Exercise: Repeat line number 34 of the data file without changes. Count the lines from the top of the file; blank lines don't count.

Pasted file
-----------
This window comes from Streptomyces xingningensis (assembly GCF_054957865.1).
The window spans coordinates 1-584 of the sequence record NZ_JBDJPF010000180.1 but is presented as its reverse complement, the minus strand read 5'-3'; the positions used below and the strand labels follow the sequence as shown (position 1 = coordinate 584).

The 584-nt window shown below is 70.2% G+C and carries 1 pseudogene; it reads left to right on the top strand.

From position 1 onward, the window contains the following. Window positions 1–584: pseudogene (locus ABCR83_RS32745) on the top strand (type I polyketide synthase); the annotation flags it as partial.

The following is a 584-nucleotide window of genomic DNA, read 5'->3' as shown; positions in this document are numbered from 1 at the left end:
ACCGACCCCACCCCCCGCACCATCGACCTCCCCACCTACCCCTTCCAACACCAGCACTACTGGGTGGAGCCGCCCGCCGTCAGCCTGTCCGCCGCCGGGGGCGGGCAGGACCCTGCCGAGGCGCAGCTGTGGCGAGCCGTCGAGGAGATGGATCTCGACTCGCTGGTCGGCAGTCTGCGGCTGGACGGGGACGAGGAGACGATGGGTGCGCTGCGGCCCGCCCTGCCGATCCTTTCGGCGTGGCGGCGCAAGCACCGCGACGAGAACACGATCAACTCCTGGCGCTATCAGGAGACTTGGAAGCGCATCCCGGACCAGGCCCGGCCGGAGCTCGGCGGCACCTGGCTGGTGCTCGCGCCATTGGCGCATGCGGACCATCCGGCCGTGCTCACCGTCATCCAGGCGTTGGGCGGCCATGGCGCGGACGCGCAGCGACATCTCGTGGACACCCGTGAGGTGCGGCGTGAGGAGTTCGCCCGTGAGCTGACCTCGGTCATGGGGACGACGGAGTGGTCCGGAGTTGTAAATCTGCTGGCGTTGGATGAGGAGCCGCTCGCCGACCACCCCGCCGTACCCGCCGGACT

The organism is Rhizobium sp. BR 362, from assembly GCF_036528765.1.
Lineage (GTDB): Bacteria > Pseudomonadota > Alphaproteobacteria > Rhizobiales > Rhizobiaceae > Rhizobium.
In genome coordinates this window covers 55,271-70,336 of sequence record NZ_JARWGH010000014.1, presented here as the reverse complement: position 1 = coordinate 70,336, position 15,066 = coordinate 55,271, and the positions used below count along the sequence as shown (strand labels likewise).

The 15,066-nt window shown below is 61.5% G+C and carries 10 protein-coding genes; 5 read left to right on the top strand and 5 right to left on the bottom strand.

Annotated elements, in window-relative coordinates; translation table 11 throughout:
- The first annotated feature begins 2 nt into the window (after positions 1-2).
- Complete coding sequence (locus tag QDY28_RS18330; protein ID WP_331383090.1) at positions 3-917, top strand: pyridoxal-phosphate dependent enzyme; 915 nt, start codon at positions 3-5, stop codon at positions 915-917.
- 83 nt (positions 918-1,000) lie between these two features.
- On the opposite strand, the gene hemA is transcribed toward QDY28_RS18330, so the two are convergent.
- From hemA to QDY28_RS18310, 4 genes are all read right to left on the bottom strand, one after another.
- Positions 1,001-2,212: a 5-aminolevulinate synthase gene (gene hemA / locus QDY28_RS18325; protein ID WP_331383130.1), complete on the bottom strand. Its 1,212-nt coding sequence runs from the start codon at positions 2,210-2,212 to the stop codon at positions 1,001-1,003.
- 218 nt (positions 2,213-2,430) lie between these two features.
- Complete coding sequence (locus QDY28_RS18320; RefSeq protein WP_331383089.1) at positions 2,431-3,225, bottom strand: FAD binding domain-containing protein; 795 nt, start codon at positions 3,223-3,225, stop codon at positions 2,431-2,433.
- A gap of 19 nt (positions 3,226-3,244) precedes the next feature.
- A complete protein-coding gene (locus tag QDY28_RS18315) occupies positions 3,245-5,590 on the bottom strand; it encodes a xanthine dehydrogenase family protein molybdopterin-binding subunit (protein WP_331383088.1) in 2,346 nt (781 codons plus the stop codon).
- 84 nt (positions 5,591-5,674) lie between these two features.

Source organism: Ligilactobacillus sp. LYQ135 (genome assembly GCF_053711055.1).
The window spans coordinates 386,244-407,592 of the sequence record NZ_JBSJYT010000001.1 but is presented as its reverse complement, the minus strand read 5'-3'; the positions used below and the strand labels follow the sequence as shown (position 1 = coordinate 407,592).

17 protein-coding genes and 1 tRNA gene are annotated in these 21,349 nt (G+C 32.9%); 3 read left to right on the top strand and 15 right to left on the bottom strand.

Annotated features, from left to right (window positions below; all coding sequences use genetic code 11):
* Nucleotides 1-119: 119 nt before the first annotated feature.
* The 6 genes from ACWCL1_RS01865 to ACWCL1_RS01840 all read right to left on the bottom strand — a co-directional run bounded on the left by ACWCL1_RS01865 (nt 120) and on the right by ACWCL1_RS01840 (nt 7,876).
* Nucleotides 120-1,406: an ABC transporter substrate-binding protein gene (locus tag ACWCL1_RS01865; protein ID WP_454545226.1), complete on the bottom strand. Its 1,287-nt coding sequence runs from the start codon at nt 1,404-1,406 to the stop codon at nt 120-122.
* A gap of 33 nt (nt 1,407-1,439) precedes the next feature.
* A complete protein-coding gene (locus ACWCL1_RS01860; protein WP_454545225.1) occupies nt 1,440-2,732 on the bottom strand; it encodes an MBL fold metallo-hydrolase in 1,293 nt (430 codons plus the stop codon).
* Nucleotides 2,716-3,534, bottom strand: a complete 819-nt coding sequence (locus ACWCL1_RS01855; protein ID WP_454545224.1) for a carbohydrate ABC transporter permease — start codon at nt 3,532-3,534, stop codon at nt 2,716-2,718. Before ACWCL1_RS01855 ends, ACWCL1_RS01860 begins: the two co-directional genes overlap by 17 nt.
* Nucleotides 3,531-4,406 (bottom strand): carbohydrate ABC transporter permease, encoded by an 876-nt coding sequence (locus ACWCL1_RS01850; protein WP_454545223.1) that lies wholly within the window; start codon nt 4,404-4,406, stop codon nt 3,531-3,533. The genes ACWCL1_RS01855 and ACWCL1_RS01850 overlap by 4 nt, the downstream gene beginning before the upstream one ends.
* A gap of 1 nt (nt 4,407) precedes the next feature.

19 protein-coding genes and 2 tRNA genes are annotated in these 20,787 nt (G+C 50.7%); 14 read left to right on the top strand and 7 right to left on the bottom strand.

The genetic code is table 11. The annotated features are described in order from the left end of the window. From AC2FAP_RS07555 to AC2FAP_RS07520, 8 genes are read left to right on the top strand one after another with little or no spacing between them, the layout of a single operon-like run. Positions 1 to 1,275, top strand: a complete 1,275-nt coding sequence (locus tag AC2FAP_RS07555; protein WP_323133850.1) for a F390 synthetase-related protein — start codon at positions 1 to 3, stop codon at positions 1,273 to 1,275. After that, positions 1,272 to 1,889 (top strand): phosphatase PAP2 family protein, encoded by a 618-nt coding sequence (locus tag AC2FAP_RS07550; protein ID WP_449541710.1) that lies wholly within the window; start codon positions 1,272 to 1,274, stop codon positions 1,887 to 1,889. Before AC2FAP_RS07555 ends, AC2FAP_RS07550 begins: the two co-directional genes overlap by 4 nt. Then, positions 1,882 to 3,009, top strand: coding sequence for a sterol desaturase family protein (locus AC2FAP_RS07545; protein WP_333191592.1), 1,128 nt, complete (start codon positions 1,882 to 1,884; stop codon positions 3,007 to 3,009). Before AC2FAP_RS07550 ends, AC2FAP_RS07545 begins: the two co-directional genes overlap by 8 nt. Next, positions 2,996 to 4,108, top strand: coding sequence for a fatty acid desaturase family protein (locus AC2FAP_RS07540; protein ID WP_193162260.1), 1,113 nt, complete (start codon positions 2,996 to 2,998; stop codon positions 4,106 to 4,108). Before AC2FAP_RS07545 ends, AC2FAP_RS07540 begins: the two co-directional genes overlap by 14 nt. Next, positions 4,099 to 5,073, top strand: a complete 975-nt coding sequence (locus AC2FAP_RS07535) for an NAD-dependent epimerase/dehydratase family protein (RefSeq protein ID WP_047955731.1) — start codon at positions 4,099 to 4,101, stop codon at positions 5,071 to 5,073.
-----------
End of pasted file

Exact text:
* A gap of 1 nt (nt 4,407) precedes the next feature.